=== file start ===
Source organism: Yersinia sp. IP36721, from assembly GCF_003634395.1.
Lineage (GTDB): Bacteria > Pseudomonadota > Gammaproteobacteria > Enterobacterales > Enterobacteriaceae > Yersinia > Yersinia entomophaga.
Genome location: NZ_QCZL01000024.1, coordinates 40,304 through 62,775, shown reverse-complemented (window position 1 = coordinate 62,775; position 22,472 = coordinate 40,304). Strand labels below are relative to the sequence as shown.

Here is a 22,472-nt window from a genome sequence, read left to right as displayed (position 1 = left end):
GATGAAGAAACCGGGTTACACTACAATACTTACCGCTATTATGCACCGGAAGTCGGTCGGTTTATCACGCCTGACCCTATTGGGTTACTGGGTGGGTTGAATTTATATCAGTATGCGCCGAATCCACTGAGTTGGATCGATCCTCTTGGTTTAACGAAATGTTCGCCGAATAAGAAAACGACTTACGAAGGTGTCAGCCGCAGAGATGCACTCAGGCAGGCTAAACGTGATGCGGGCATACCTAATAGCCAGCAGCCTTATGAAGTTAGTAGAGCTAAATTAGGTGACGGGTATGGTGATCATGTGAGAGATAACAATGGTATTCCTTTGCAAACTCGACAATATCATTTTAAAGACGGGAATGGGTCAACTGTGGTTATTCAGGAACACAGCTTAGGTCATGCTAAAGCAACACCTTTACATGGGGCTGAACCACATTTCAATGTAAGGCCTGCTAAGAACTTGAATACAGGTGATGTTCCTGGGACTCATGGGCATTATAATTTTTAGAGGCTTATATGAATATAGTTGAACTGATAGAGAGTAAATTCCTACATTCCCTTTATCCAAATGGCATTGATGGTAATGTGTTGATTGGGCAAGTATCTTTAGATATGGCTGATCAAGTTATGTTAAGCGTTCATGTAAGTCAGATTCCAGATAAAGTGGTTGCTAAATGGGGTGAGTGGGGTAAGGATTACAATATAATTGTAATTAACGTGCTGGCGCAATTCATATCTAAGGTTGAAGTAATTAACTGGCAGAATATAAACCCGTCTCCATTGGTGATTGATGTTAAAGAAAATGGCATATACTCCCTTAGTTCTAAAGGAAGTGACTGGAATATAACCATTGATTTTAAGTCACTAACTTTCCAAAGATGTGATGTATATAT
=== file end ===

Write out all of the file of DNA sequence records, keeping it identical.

Source organism: Yersinia sp. IP36721, from assembly GCF_003634395.1.
Lineage (GTDB): Bacteria > Pseudomonadota > Gammaproteobacteria > Enterobacterales > Enterobacteriaceae > Yersinia > Yersinia entomophaga.
Genome location: NZ_QCZL01000024.1, coordinates 40,304 through 62,775, shown reverse-complemented (window position 1 = coordinate 62,775; position 22,472 = coordinate 40,304). Strand labels below are relative to the sequence as shown.

Here is a 22,472-nt window from a genome sequence, read left to right as displayed (position 1 = left end):
GATGAAGAAACCGGGTTACACTACAATACTTACCGCTATTATGCACCGGAAGTCGGTCGGTTTATCACGCCTGACCCTATTGGGTTACTGGGTGGGTTGAATTTATATCAGTATGCGCCGAATCCACTGAGTTGGATCGATCCTCTTGGTTTAACGAAATGTTCGCCGAATAAGAAAACGACTTACGAAGGTGTCAGCCGCAGAGATGCACTCAGGCAGGCTAAACGTGATGCGGGCATACCTAATAGCCAGCAGCCTTATGAAGTTAGTAGAGCTAAATTAGGTGACGGGTATGGTGATCATGTGAGAGATAACAATGGTATTCCTTTGCAAACTCGACAATATCATTTTAAAGACGGGAATGGGTCAACTGTGGTTATTCAGGAACACAGCTTAGGTCATGCTAAAGCAACACCTTTACATGGGGCTGAACCACATTTCAATGTAAGGCCTGCTAAGAACTTGAATACAGGTGATGTTCCTGGGACTCATGGGCATTATAATTTTTAGAGGCTTATATGAATATAGTTGAACTGATAGAGAGTAAATTCCTACATTCCCTTTATCCAAATGGCATTGATGGTAATGTGTTGATTGGGCAAGTATCTTTAGATATGGCTGATCAAGTTATGTTAAGCGTTCATGTAAGTCAGATTCCAGATAAAGTGGTTGCTAAATGGGGTGAGTGGGGTAAGGATTACAATATAATTGTAATTAACGTGCTGGCGCAATTCATATCTAAGGTTGAAGTAATTAACTGGCAGAATATAAACCCGTCTCCATTGGTGATTGATGTTAAAGAAAATGGCATATACTCCCTTAGTTCTAAAGGAAGTGACTGGAATATAACCATTGATTTTAAGTCACTAACTTTCCAAAGATGTGATGTATATAT